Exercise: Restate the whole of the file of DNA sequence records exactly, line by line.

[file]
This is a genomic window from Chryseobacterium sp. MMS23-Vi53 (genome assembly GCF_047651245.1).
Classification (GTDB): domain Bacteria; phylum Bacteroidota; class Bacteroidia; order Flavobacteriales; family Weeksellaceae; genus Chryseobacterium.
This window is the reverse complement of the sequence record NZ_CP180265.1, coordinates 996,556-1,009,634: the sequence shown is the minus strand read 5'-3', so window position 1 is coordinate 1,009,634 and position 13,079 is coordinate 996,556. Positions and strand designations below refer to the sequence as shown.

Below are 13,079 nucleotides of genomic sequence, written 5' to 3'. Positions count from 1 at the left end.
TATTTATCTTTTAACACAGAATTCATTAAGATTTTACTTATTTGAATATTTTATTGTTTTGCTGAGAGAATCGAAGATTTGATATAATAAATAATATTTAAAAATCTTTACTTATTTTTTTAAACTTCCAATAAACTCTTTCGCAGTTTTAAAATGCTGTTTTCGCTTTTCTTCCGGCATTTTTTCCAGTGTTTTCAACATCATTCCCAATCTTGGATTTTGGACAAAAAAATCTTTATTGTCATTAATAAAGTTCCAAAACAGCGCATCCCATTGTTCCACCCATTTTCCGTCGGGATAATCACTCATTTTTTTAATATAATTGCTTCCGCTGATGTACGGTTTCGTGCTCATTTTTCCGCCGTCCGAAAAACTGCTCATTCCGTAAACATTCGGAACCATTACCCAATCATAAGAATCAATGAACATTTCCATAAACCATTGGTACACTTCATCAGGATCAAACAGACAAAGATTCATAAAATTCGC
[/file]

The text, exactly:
This is a genomic window from Chryseobacterium sp. MMS23-Vi53 (genome assembly GCF_047651245.1).
Classification (GTDB): domain Bacteria; phylum Bacteroidota; class Bacteroidia; order Flavobacteriales; family Weeksellaceae; genus Chryseobacterium.
This window is the reverse complement of the sequence record NZ_CP180265.1, coordinates 996,556-1,009,634: the sequence shown is the minus strand read 5'-3', so window position 1 is coordinate 1,009,634 and position 13,079 is coordinate 996,556. Positions and strand designations below refer to the sequence as shown.

Below are 13,079 nucleotides of genomic sequence, written 5' to 3'. Positions count from 1 at the left end.
TATTTATCTTTTAACACAGAATTCATTAAGATTTTACTTATTTGAATATTTTATTGTTTTGCTGAGAGAATCGAAGATTTGATATAATAAATAATATTTAAAAATCTTTACTTATTTTTTTAAACTTCCAATAAACTCTTTCGCAGTTTTAAAATGCTGTTTTCGCTTTTCTTCCGGCATTTTTTCCAGTGTTTTCAACATCATTCCCAATCTTGGATTTTGGACAAAAAAATCTTTATTGTCATTAATAAAGTTCCAAAACAGCGCATCCCATTGTTCCACCCATTTTCCGTCGGGATAATCACTCATTTTTTTAATATAATTGCTTCCGCTGATGTACGGTTTCGTGCTCATTTTTCCGCCGTCCGAAAAACTGCTCATTCCGTAAACATTCGGAACCATTACCCAATCATAAGAATCAATGAACATTTCCATAAACCATTGGTACACTTCATCAGGATCAAACAGACAAAGATTCATAAAATTCGC